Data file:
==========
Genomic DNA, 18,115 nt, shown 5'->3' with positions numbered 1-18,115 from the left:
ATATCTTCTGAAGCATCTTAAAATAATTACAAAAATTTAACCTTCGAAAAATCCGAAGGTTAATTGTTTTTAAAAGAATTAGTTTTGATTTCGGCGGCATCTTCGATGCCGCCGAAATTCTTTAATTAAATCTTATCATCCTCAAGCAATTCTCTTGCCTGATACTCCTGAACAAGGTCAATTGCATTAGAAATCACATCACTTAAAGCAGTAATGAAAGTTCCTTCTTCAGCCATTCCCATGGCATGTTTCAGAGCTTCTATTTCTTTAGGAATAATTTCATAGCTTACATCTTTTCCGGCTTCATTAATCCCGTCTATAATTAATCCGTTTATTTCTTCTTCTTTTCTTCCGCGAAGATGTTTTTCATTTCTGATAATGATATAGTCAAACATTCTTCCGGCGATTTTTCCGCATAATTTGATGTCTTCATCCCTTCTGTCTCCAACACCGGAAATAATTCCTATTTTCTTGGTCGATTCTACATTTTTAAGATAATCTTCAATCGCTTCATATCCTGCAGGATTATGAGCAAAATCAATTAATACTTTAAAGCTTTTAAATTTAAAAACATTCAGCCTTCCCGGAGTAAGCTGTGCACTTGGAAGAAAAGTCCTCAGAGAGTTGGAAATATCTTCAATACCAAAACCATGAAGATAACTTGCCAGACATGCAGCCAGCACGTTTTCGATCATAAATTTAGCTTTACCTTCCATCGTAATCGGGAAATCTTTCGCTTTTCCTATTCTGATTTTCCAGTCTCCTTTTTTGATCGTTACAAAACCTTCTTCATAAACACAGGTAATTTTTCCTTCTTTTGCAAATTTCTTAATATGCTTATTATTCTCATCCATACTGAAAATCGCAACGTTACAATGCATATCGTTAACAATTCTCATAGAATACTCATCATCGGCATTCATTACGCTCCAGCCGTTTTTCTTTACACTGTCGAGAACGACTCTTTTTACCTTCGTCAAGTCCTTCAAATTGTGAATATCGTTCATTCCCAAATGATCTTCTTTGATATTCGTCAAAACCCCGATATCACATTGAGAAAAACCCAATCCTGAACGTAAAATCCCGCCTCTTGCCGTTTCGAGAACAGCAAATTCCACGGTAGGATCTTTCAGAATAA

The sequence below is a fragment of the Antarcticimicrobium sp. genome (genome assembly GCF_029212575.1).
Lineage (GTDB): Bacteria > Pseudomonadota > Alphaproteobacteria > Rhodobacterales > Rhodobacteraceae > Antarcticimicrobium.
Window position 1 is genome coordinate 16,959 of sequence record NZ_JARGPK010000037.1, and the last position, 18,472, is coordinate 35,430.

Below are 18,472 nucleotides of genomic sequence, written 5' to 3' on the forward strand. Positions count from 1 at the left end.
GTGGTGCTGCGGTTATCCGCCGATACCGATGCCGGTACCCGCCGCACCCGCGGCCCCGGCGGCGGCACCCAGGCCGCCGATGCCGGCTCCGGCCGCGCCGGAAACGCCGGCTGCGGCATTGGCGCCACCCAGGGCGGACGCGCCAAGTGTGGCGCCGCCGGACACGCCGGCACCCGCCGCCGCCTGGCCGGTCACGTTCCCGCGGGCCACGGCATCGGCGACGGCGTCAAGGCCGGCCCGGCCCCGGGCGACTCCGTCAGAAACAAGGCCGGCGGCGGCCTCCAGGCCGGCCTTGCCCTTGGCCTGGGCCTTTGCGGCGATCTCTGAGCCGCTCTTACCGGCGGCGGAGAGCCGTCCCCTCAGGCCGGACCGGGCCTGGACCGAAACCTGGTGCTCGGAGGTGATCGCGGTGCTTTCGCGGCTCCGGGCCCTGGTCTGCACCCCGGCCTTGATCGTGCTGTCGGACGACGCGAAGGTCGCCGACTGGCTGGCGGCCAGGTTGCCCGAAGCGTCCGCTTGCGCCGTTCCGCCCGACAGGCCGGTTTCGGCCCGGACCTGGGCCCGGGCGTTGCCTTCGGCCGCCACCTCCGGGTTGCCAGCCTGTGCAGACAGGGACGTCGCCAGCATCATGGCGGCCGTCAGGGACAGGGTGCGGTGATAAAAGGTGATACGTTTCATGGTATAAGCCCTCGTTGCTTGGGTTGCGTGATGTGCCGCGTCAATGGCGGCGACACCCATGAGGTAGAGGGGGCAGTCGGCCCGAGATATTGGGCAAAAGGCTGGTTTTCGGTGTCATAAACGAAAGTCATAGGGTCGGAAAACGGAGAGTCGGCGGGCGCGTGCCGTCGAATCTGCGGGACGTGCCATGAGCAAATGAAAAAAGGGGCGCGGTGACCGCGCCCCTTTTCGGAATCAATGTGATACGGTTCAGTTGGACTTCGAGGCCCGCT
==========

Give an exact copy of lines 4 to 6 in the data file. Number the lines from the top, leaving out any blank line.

Lineage (GTDB): Bacteria > Pseudomonadota > Alphaproteobacteria > Rhodobacterales > Rhodobacteraceae > Antarcticimicrobium.
Window position 1 is genome coordinate 16,959 of sequence record NZ_JARGPK010000037.1, and the last position, 18,472, is coordinate 35,430.

Below are 18,472 nucleotides of genomic sequence, written 5' to 3' on the forward strand. Positions count from 1 at the left end.